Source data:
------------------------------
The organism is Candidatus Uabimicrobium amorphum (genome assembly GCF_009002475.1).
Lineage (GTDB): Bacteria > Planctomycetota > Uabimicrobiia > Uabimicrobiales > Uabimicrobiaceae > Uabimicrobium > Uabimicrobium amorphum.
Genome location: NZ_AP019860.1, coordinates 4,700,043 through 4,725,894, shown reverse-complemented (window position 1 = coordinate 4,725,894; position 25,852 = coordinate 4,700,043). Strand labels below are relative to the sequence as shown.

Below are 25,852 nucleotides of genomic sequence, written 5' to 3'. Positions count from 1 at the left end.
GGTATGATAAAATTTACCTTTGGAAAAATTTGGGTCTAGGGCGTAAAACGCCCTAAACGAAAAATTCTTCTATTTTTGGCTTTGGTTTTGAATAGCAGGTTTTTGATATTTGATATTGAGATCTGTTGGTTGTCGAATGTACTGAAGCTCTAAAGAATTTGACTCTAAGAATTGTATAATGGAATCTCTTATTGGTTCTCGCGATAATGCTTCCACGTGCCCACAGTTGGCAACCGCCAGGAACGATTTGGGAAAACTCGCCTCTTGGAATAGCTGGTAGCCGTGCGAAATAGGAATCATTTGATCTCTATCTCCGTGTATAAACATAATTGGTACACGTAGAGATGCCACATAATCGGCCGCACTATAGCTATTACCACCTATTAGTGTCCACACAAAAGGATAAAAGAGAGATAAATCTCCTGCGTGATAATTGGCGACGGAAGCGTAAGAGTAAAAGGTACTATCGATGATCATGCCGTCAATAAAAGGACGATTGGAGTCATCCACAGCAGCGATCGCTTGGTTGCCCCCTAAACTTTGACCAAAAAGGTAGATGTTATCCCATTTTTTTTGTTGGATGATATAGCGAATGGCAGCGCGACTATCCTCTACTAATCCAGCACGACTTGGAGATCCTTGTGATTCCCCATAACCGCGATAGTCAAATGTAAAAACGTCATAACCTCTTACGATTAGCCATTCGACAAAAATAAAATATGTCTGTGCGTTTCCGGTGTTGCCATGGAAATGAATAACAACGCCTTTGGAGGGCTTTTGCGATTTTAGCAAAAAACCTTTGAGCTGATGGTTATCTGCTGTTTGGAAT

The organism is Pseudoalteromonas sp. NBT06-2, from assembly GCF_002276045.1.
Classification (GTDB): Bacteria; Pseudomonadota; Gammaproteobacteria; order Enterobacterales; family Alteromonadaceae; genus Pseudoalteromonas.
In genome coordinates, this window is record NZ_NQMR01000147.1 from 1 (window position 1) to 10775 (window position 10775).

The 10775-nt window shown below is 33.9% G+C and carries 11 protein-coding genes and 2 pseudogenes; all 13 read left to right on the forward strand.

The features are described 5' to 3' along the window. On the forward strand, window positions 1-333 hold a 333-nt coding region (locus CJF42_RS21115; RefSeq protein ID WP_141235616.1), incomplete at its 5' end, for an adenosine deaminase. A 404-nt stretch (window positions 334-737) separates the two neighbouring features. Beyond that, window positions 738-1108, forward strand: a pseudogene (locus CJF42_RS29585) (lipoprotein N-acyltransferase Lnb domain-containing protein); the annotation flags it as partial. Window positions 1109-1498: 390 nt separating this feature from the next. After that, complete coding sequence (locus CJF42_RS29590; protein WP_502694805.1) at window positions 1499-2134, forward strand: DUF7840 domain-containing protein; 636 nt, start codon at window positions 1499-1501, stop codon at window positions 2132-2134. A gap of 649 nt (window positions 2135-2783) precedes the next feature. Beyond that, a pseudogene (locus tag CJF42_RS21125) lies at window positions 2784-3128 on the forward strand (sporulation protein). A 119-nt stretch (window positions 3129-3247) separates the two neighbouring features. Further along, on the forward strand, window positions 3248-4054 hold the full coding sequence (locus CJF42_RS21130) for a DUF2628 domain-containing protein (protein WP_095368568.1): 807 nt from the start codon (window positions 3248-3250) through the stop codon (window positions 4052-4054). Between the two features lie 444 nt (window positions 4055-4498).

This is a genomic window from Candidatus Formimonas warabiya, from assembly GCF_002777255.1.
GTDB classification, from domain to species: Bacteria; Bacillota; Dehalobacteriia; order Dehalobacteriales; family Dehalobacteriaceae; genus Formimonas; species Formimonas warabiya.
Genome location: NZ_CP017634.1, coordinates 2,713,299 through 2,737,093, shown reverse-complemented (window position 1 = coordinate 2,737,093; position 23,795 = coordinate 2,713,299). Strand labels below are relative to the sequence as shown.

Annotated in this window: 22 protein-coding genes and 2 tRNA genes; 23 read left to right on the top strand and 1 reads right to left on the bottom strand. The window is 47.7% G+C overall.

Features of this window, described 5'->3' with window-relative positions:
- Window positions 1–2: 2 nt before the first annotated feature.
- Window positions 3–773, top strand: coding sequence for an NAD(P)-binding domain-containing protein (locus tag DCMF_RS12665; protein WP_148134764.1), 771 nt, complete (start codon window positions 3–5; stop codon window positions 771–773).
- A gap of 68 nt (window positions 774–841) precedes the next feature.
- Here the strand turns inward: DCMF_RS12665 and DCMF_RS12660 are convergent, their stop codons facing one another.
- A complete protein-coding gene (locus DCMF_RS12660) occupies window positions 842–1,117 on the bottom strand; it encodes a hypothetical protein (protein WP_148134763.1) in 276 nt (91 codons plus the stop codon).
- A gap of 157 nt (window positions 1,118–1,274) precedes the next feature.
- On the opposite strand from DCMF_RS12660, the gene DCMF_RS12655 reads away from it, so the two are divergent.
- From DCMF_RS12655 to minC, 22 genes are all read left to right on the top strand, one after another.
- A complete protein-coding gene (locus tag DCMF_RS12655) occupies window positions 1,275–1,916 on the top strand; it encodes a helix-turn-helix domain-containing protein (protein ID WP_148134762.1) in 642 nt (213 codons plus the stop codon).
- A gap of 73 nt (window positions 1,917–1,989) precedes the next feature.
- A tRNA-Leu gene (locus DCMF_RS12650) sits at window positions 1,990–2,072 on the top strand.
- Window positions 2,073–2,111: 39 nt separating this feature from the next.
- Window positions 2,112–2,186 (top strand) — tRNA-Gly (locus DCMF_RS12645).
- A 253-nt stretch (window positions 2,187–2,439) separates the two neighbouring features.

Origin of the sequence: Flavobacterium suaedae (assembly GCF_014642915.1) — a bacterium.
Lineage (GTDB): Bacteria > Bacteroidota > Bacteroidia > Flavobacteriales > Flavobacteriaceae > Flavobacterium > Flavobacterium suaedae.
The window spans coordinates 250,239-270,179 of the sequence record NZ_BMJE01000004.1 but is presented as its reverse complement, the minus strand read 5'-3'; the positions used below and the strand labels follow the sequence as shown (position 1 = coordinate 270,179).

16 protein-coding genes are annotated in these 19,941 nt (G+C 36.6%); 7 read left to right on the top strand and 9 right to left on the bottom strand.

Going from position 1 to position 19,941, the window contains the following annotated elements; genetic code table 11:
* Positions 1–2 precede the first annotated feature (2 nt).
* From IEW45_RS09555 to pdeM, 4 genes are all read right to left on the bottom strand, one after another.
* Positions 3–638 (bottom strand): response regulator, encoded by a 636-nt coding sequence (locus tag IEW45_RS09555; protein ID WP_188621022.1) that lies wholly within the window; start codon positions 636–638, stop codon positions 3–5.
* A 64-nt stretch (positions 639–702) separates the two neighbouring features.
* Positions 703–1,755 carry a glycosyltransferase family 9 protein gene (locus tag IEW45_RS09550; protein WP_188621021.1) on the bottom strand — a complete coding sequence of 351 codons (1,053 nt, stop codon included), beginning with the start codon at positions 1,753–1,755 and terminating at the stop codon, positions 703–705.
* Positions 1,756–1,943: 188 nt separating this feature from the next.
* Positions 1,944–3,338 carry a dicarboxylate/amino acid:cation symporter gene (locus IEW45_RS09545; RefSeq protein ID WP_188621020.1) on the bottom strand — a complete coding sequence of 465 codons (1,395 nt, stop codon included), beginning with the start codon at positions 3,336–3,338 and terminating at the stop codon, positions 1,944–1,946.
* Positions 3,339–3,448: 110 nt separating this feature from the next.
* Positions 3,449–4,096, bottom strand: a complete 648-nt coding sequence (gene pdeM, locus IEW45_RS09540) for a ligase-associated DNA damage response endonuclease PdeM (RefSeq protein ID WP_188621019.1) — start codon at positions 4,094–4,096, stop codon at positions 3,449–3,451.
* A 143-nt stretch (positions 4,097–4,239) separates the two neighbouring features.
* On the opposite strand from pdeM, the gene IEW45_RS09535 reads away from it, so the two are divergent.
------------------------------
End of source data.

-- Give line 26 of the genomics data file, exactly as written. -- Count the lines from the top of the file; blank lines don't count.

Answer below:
- A tRNA-Leu gene (locus DCMF_RS12650) sits at window positions 1,990–2,072 on the top strand.